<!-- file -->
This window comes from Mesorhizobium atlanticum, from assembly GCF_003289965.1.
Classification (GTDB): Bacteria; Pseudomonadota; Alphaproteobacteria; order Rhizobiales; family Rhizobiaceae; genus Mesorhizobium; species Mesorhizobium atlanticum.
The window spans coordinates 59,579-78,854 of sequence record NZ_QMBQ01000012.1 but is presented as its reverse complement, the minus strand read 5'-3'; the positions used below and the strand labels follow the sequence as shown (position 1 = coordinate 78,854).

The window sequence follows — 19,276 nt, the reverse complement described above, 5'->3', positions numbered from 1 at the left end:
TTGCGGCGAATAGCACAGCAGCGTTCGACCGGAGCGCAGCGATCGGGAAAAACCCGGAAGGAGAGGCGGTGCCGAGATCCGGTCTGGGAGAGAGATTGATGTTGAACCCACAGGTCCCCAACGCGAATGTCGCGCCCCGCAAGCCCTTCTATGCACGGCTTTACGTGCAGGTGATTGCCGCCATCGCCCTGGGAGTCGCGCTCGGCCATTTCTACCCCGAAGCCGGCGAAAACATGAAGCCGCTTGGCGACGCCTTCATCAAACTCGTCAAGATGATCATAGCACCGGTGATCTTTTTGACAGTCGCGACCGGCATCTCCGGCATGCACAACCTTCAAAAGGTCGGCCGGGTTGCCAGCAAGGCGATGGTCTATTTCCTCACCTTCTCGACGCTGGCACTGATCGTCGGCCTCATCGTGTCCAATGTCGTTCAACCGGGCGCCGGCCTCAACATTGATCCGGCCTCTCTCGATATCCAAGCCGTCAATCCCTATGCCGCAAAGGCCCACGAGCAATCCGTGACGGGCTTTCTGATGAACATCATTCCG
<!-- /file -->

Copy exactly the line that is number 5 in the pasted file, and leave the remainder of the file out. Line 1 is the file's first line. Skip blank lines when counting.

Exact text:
TTGCGGCGAATAGCACAGCAGCGTTCGACCGGAGCGCAGCGATCGGGAAAAACCCGGAAGGAGAGGCGGTGCCGAGATCCGGTCTGGGAGAGAGATTGATGTTGAACCCACAGGTCCCCAACGCGAATGTCGCGCCCCGCAAGCCCTTCTATGCACGGCTTTACGTGCAGGTGATTGCCGCCATCGCCCTGGGAGTCGCGCTCGGCCATTTCTACCCCGAAGCCGGCGAAAACATGAAGCCGCTTGGCGACGCCTTCATCAAACTCGTCAAGATGATCATAGCACCGGTGATCTTTTTGACAGTCGCGACCGGCATCTCCGGCATGCACAACCTTCAAAAGGTCGGCCGGGTTGCCAGCAAGGCGATGGTCTATTTCCTCACCTTCTCGACGCTGGCACTGATCGTCGGCCTCATCGTGTCCAATGTCGTTCAACCGGGCGCCGGCCTCAACATTGATCCGGCCTCTCTCGATATCCAAGCCGTCAATCCCTATGCCGCAAAGGCCCACGAGCAATCCGTGACGGGCTTTCTGATGAACATCATTCCG